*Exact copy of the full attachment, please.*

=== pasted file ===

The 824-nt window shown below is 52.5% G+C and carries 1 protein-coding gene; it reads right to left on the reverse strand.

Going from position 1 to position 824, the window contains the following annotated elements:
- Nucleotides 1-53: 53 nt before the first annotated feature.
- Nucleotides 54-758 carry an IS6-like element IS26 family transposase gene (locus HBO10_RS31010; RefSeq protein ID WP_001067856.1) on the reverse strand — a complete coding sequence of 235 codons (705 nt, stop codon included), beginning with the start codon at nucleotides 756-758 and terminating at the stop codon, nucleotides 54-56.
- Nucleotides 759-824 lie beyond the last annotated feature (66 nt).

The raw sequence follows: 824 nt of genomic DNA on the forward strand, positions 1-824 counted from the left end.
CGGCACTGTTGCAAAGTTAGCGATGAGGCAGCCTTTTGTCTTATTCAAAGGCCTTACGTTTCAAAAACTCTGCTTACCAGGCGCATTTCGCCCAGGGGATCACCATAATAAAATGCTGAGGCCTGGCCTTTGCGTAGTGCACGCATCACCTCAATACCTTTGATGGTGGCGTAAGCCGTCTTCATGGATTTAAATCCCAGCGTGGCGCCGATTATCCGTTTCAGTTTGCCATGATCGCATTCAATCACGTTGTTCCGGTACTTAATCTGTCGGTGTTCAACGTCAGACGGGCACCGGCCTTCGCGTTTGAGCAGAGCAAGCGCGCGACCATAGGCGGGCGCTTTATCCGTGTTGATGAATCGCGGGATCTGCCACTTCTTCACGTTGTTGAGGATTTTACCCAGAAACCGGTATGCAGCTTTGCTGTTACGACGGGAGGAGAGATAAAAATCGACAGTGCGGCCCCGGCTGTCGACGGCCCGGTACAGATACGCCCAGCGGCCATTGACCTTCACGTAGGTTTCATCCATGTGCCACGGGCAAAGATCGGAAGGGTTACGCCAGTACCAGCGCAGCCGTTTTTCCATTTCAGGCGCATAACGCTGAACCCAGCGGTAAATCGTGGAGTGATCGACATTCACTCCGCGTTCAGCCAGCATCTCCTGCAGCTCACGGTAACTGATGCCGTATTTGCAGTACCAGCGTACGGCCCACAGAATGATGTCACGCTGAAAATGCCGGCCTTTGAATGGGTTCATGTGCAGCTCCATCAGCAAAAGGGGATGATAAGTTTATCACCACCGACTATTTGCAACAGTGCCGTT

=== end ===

The 824-nt window shown below is 52.5% G+C and carries 1 protein-coding gene; it reads right to left on the reverse strand.

Going from position 1 to position 824, the window contains the following annotated elements:
- Nucleotides 1-53: 53 nt before the first annotated feature.
- Nucleotides 54-758 carry an IS6-like element IS26 family transposase gene (locus HBO10_RS31010; RefSeq protein ID WP_001067856.1) on the reverse strand — a complete coding sequence of 235 codons (705 nt, stop codon included), beginning with the start codon at nucleotides 756-758 and terminating at the stop codon, nucleotides 54-56.
- Nucleotides 759-824 lie beyond the last annotated feature (66 nt).

The raw sequence follows: 824 nt of genomic DNA on the forward strand, positions 1-824 counted from the left end.
CGGCACTGTTGCAAAGTTAGCGATGAGGCAGCCTTTTGTCTTATTCAAAGGCCTTACGTTTCAAAAACTCTGCTTACCAGGCGCATTTCGCCCAGGGGATCACCATAATAAAATGCTGAGGCCTGGCCTTTGCGTAGTGCACGCATCACCTCAATACCTTTGATGGTGGCGTAAGCCGTCTTCATGGATTTAAATCCCAGCGTGGCGCCGATTATCCGTTTCAGTTTGCCATGATCGCATTCAATCACGTTGTTCCGGTACTTAATCTGTCGGTGTTCAACGTCAGACGGGCACCGGCCTTCGCGTTTGAGCAGAGCAAGCGCGCGACCATAGGCGGGCGCTTTATCCGTGTTGATGAATCGCGGGATCTGCCACTTCTTCACGTTGTTGAGGATTTTACCCAGAAACCGGTATGCAGCTTTGCTGTTACGACGGGAGGAGAGATAAAAATCGACAGTGCGGCCCCGGCTGTCGACGGCCCGGTACAGATACGCCCAGCGGCCATTGACCTTCACGTAGGTTTCATCCATGTGCCACGGGCAAAGATCGGAAGGGTTACGCCAGTACCAGCGCAGCCGTTTTTCCATTTCAGGCGCATAACGCTGAACCCAGCGGTAAATCGTGGAGTGATCGACATTCACTCCGCGTTCAGCCAGCATCTCCTGCAGCTCACGGTAACTGATGCCGTATTTGCAGTACCAGCGTACGGCCCACAGAATGATGTCACGCTGAAAATGCCGGCCTTTGAATGGGTTCATGTGCAGCTCCATCAGCAAAAGGGGATGATAAGTTTATCACCACCGACTATTTGCAACAGTGCCGTT